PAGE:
The Turkish military will expand its offensive to 1,931 square miles after pushing into Syria in an effort to move the Islamic State and Kurdish separatists from the border area, Erdogan announced Monday. The border between Syria and Turkey is 580 miles.
Erdogan said his country has already cleared "terrorist groups" from an area of about 560 square miles and wants to push into the Islamic State stronghold of al-Bab in northern Syria.
"We have been planning to build houses and social facilities in a safe zone in northern Syria," Erdogan said. "It has not happened until now. But I hope we can do so from now on."
And Erdogan is envisioning an even bigger safe zone of 3,100 square miles.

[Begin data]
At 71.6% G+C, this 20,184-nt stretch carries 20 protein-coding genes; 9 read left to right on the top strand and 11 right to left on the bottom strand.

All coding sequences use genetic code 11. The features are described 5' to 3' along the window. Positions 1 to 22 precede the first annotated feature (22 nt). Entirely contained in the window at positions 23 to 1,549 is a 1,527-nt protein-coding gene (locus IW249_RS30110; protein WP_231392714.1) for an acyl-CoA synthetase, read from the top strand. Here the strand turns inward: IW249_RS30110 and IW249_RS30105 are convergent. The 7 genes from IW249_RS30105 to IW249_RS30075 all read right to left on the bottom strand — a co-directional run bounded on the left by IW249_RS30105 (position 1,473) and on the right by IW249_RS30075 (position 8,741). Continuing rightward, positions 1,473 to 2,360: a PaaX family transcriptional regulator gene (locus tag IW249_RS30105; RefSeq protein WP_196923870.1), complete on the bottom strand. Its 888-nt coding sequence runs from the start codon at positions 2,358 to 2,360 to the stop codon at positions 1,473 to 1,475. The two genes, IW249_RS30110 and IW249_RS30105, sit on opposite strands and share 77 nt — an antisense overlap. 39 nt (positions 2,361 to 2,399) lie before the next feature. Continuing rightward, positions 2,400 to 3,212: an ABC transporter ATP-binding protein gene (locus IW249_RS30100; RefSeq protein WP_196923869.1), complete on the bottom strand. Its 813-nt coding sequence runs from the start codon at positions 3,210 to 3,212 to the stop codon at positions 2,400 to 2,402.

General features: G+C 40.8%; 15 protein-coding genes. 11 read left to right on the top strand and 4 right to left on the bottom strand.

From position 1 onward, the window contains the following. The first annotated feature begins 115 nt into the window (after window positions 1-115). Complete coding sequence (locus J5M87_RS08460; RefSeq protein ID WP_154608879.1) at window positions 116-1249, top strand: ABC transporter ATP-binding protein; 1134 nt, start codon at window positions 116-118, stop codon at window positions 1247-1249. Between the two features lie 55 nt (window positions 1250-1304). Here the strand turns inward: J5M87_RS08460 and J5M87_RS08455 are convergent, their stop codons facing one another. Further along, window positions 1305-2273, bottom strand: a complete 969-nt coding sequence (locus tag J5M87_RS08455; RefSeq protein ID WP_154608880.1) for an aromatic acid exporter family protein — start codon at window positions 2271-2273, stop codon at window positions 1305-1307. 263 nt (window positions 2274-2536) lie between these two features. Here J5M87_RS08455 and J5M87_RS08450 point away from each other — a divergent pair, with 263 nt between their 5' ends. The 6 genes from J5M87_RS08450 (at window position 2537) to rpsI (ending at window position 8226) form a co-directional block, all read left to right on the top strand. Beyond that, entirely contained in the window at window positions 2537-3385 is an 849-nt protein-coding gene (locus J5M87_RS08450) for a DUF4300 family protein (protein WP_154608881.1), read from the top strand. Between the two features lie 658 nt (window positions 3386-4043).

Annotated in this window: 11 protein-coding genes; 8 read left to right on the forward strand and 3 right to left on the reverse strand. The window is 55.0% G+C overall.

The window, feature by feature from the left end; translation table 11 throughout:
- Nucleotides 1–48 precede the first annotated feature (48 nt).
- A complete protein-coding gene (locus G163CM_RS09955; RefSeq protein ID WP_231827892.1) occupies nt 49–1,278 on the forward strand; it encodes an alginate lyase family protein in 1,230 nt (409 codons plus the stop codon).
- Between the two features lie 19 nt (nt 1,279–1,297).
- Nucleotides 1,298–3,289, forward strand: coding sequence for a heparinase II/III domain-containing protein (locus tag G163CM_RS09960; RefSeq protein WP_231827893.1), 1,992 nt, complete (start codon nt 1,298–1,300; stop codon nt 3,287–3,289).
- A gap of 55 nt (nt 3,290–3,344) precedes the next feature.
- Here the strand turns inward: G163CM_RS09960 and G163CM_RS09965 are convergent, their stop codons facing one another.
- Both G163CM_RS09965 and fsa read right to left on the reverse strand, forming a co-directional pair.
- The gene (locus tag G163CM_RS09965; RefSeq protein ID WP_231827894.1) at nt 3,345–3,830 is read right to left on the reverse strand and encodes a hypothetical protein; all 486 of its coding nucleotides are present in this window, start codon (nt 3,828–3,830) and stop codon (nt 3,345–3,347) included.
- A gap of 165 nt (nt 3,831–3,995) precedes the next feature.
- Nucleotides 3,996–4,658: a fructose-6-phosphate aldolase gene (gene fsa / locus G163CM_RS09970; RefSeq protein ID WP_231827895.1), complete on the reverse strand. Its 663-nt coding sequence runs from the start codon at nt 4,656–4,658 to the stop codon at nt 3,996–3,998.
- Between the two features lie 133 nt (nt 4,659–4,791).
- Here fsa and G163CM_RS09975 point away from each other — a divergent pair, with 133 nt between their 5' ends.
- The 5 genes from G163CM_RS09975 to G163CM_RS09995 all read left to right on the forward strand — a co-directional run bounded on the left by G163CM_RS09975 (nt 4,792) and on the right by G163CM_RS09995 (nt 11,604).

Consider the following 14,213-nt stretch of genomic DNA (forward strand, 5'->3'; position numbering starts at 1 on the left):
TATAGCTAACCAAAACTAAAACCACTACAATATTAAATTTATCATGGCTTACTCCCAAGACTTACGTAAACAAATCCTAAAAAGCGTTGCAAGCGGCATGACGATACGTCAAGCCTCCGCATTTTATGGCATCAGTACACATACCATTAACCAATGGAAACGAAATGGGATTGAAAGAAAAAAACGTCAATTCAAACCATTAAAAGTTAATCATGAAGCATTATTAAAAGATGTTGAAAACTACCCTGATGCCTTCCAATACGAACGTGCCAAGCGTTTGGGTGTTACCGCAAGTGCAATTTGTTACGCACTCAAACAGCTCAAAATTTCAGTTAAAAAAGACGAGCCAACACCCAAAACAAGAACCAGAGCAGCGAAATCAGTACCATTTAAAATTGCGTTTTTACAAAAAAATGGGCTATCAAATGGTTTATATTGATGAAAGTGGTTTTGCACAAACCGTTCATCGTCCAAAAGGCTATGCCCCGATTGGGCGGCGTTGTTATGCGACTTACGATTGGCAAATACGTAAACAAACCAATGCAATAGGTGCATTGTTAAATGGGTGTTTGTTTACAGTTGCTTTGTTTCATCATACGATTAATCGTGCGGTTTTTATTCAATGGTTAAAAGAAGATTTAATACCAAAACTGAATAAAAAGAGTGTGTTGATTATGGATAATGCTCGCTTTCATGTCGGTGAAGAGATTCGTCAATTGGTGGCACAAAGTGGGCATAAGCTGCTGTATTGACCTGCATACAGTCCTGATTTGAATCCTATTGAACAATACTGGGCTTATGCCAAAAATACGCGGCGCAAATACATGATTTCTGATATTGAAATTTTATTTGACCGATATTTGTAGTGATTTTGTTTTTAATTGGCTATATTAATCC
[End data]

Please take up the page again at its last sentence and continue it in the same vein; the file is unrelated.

Turkey is expanding its military role in the conflict as the cease-fire in Syria is in a precarious state.
Erdogan wants the ouster of President Bashar al-Assad, who is backed by Russia. And U.S. is backing the Syrian Kurdish rebels, who also are despised by Erdogan.
Last month Turkey launched the so-called "Euphrates Shield" mission to recapture the northern Syrian town of Jarablus.
"Jarablus and al-Rai have been cleansed, now we are moving towards al-Bab. We will go there and stop [the Islamic State] from being a threat to us," he said.
The offensive started after a suicide bomber said to be linked to Islamic State killed at least 54 people at a wedding in the border city of Gaziantep on Aug. 20.